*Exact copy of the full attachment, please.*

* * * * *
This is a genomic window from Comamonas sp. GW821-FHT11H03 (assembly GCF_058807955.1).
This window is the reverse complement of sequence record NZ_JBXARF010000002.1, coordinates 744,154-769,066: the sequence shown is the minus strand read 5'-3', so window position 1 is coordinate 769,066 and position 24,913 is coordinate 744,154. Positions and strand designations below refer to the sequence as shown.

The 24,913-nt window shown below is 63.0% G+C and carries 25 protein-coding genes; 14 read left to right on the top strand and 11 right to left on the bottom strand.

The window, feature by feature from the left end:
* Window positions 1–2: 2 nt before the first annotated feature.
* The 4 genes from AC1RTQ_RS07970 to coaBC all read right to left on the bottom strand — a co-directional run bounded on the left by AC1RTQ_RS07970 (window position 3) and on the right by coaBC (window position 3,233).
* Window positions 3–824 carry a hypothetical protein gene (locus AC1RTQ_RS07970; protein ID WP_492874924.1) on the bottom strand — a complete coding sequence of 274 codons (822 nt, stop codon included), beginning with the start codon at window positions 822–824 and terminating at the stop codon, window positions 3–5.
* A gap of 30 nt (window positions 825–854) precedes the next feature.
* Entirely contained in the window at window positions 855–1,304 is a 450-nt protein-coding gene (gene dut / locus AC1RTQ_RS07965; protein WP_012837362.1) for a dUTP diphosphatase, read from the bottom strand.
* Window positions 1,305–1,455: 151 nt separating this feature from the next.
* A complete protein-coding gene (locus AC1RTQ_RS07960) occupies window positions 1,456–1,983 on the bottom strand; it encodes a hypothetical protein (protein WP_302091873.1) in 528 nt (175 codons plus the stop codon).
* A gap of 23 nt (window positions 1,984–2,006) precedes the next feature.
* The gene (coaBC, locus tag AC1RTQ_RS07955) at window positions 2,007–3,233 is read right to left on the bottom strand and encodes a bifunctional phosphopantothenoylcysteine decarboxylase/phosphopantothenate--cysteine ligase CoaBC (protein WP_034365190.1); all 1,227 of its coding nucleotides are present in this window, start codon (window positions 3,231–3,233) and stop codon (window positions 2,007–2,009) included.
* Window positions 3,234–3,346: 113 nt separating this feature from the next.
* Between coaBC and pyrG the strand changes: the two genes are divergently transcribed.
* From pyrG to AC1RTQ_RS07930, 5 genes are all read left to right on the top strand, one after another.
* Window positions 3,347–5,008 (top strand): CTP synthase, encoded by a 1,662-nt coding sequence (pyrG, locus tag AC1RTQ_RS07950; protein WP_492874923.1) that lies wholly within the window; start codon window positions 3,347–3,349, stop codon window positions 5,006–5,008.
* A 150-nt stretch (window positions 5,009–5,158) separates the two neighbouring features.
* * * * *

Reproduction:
This is a genomic window from Comamonas sp. GW821-FHT11H03 (assembly GCF_058807955.1).
This window is the reverse complement of sequence record NZ_JBXARF010000002.1, coordinates 744,154-769,066: the sequence shown is the minus strand read 5'-3', so window position 1 is coordinate 769,066 and position 24,913 is coordinate 744,154. Positions and strand designations below refer to the sequence as shown.

The 24,913-nt window shown below is 63.0% G+C and carries 25 protein-coding genes; 14 read left to right on the top strand and 11 right to left on the bottom strand.

The window, feature by feature from the left end:
* Window positions 1–2: 2 nt before the first annotated feature.
* The 4 genes from AC1RTQ_RS07970 to coaBC all read right to left on the bottom strand — a co-directional run bounded on the left by AC1RTQ_RS07970 (window position 3) and on the right by coaBC (window position 3,233).
* Window positions 3–824 carry a hypothetical protein gene (locus AC1RTQ_RS07970; protein ID WP_492874924.1) on the bottom strand — a complete coding sequence of 274 codons (822 nt, stop codon included), beginning with the start codon at window positions 822–824 and terminating at the stop codon, window positions 3–5.
* A gap of 30 nt (window positions 825–854) precedes the next feature.
* Entirely contained in the window at window positions 855–1,304 is a 450-nt protein-coding gene (gene dut / locus AC1RTQ_RS07965; protein WP_012837362.1) for a dUTP diphosphatase, read from the bottom strand.
* Window positions 1,305–1,455: 151 nt separating this feature from the next.
* A complete protein-coding gene (locus AC1RTQ_RS07960) occupies window positions 1,456–1,983 on the bottom strand; it encodes a hypothetical protein (protein WP_302091873.1) in 528 nt (175 codons plus the stop codon).
* A gap of 23 nt (window positions 1,984–2,006) precedes the next feature.
* The gene (coaBC, locus tag AC1RTQ_RS07955) at window positions 2,007–3,233 is read right to left on the bottom strand and encodes a bifunctional phosphopantothenoylcysteine decarboxylase/phosphopantothenate--cysteine ligase CoaBC (protein WP_034365190.1); all 1,227 of its coding nucleotides are present in this window, start codon (window positions 3,231–3,233) and stop codon (window positions 2,007–2,009) included.
* Window positions 3,234–3,346: 113 nt separating this feature from the next.
* Between coaBC and pyrG the strand changes: the two genes are divergently transcribed.
* From pyrG to AC1RTQ_RS07930, 5 genes are all read left to right on the top strand, one after another.
* Window positions 3,347–5,008 (top strand): CTP synthase, encoded by a 1,662-nt coding sequence (pyrG, locus tag AC1RTQ_RS07950; protein WP_492874923.1) that lies wholly within the window; start codon window positions 3,347–3,349, stop codon window positions 5,006–5,008.
* A 150-nt stretch (window positions 5,009–5,158) separates the two neighbouring features.